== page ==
One reason to look forward to tax time? More money in the bank.
During fiscal year 2014, nearly 116.6 million people—or 79 percent of those filing individual income tax returns—received a refund, according to new data from the Internal Revenue Service. So far this filing season, the government has given back cash to more than 60 million people, averaging $2,938 per taxpayer. People receiving their refund by direct deposit tend to get even more, $3,074 on average.
While that sounds like a nice windfall, it's important to recognize that a refund represents an interest-free loan you made to the government, taking money out of your paycheck year round. It's a sign of poor planning, said Benjamin Tobias, a certified financial planner and certified public accountant based in Plantation, Florida. "They're just giving you your own money back."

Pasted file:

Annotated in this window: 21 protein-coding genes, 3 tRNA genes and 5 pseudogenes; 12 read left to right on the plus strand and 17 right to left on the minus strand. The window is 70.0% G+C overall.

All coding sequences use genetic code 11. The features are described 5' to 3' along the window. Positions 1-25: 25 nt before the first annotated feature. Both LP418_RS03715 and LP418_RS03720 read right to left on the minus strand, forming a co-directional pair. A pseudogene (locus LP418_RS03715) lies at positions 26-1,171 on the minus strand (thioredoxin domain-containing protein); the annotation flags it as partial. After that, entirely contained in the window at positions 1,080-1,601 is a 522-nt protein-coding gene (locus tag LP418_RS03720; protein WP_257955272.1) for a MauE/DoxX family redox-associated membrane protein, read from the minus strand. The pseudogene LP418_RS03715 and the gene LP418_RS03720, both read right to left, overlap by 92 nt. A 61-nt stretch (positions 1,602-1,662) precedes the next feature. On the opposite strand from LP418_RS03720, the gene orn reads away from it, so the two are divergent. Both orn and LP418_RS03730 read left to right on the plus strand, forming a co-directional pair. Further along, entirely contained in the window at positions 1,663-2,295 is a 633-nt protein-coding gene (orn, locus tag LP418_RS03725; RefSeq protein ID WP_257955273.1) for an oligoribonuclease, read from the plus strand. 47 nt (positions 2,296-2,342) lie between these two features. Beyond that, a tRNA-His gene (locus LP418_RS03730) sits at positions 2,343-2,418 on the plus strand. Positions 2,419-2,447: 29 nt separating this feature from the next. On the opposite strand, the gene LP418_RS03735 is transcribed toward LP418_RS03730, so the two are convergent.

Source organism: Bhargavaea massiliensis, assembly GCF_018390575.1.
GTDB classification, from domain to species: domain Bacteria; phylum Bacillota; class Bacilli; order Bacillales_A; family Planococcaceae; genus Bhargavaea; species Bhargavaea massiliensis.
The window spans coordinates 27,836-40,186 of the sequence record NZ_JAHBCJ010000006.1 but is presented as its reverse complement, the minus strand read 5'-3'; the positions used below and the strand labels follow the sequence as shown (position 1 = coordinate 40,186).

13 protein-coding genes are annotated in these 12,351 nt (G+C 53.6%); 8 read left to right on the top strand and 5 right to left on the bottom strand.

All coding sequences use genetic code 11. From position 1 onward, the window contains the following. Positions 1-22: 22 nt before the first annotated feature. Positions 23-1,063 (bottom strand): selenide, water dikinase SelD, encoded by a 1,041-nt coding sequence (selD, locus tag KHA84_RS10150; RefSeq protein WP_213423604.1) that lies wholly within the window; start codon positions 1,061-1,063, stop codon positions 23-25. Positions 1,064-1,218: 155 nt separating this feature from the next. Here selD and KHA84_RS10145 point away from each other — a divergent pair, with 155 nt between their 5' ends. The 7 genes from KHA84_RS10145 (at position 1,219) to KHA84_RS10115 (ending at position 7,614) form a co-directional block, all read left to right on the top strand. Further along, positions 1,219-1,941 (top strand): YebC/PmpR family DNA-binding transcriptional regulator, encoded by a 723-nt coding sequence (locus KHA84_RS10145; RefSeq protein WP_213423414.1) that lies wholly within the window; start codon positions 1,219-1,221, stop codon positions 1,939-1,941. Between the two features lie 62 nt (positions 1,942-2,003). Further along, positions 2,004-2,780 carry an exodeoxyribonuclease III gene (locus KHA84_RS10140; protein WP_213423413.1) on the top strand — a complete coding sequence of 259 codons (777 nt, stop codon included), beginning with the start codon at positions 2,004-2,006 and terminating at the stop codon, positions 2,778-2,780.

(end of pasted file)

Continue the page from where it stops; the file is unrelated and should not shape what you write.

With that in mind, if you're on the receiving end of a windfall, it's smart to use that money to better your financial situation. First priority: Pay down high-rate debt, like credit cards, said certified financial planner Neil Waxman, a managing director at Capital Advisors in Shaker Heights, Ohio. Already debt-free? Make sure you have a suitable emergency fund. Then look to setting aside the money for other goals, whether purchasing a home, paying for college or retiring. If you can put the money in a tax-advantaged vehicle like a 529 or IRA, so much the better, he said.
Debt.com crunched the numbers to see how tax refunds stack up state by state. These 10 have some of the biggest, and smallest.
—By CNBC's Kelli B. Grant
Posted 25 March 2015